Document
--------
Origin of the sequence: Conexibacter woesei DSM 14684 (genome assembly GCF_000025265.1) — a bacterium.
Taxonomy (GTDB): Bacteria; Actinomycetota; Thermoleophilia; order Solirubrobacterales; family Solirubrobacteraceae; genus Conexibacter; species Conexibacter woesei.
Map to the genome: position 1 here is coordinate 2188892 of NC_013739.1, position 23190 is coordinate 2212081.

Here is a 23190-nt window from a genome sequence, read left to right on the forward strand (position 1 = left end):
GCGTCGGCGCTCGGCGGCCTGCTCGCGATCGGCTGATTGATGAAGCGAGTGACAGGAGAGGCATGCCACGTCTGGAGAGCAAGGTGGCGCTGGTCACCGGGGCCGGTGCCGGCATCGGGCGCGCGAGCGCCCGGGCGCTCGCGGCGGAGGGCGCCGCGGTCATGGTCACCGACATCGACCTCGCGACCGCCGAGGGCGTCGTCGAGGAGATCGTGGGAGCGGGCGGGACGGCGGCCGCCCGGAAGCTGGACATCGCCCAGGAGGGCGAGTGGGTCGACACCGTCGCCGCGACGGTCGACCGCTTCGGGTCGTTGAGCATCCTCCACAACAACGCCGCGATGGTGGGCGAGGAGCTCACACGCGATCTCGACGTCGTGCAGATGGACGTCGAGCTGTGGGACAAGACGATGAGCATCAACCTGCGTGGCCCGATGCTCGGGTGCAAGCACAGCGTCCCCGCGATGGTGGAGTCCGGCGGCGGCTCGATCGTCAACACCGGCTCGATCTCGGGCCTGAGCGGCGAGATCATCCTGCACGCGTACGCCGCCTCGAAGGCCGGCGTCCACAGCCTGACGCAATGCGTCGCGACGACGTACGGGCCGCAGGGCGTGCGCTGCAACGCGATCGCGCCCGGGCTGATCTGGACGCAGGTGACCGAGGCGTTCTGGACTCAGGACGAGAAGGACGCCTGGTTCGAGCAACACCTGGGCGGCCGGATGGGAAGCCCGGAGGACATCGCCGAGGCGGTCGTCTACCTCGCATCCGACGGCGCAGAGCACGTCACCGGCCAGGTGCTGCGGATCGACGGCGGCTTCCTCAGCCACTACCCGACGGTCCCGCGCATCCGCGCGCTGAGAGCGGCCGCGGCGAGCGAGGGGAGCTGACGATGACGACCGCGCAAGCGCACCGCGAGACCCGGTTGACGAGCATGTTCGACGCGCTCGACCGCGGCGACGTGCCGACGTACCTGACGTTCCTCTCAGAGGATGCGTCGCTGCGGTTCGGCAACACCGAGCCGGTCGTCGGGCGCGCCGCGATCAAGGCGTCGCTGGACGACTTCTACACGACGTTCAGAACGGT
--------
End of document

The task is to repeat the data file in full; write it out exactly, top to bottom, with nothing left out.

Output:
Origin of the sequence: Conexibacter woesei DSM 14684 (genome assembly GCF_000025265.1) — a bacterium.
Taxonomy (GTDB): Bacteria; Actinomycetota; Thermoleophilia; order Solirubrobacterales; family Solirubrobacteraceae; genus Conexibacter; species Conexibacter woesei.
Map to the genome: position 1 here is coordinate 2188892 of NC_013739.1, position 23190 is coordinate 2212081.

Here is a 23190-nt window from a genome sequence, read left to right on the forward strand (position 1 = left end):
GCGTCGGCGCTCGGCGGCCTGCTCGCGATCGGCTGATTGATGAAGCGAGTGACAGGAGAGGCATGCCACGTCTGGAGAGCAAGGTGGCGCTGGTCACCGGGGCCGGTGCCGGCATCGGGCGCGCGAGCGCCCGGGCGCTCGCGGCGGAGGGCGCCGCGGTCATGGTCACCGACATCGACCTCGCGACCGCCGAGGGCGTCGTCGAGGAGATCGTGGGAGCGGGCGGGACGGCGGCCGCCCGGAAGCTGGACATCGCCCAGGAGGGCGAGTGGGTCGACACCGTCGCCGCGACGGTCGACCGCTTCGGGTCGTTGAGCATCCTCCACAACAACGCCGCGATGGTGGGCGAGGAGCTCACACGCGATCTCGACGTCGTGCAGATGGACGTCGAGCTGTGGGACAAGACGATGAGCATCAACCTGCGTGGCCCGATGCTCGGGTGCAAGCACAGCGTCCCCGCGATGGTGGAGTCCGGCGGCGGCTCGATCGTCAACACCGGCTCGATCTCGGGCCTGAGCGGCGAGATCATCCTGCACGCGTACGCCGCCTCGAAGGCCGGCGTCCACAGCCTGACGCAATGCGTCGCGACGACGTACGGGCCGCAGGGCGTGCGCTGCAACGCGATCGCGCCCGGGCTGATCTGGACGCAGGTGACCGAGGCGTTCTGGACTCAGGACGAGAAGGACGCCTGGTTCGAGCAACACCTGGGCGGCCGGATGGGAAGCCCGGAGGACATCGCCGAGGCGGTCGTCTACCTCGCATCCGACGGCGCAGAGCACGTCACCGGCCAGGTGCTGCGGATCGACGGCGGCTTCCTCAGCCACTACCCGACGGTCCCGCGCATCCGCGCGCTGAGAGCGGCCGCGGCGAGCGAGGGGAGCTGACGATGACGACCGCGCAAGCGCACCGCGAGACCCGGTTGACGAGCATGTTCGACGCGCTCGACCGCGGCGACGTGCCGACGTACCTGACGTTCCTCTCAGAGGATGCGTCGCTGCGGTTCGGCAACACCGAGCCGGTCGTCGGGCGCGCCGCGATCAAGGCGTCGCTGGACGACTTCTACACGACGTTCAGAACGGT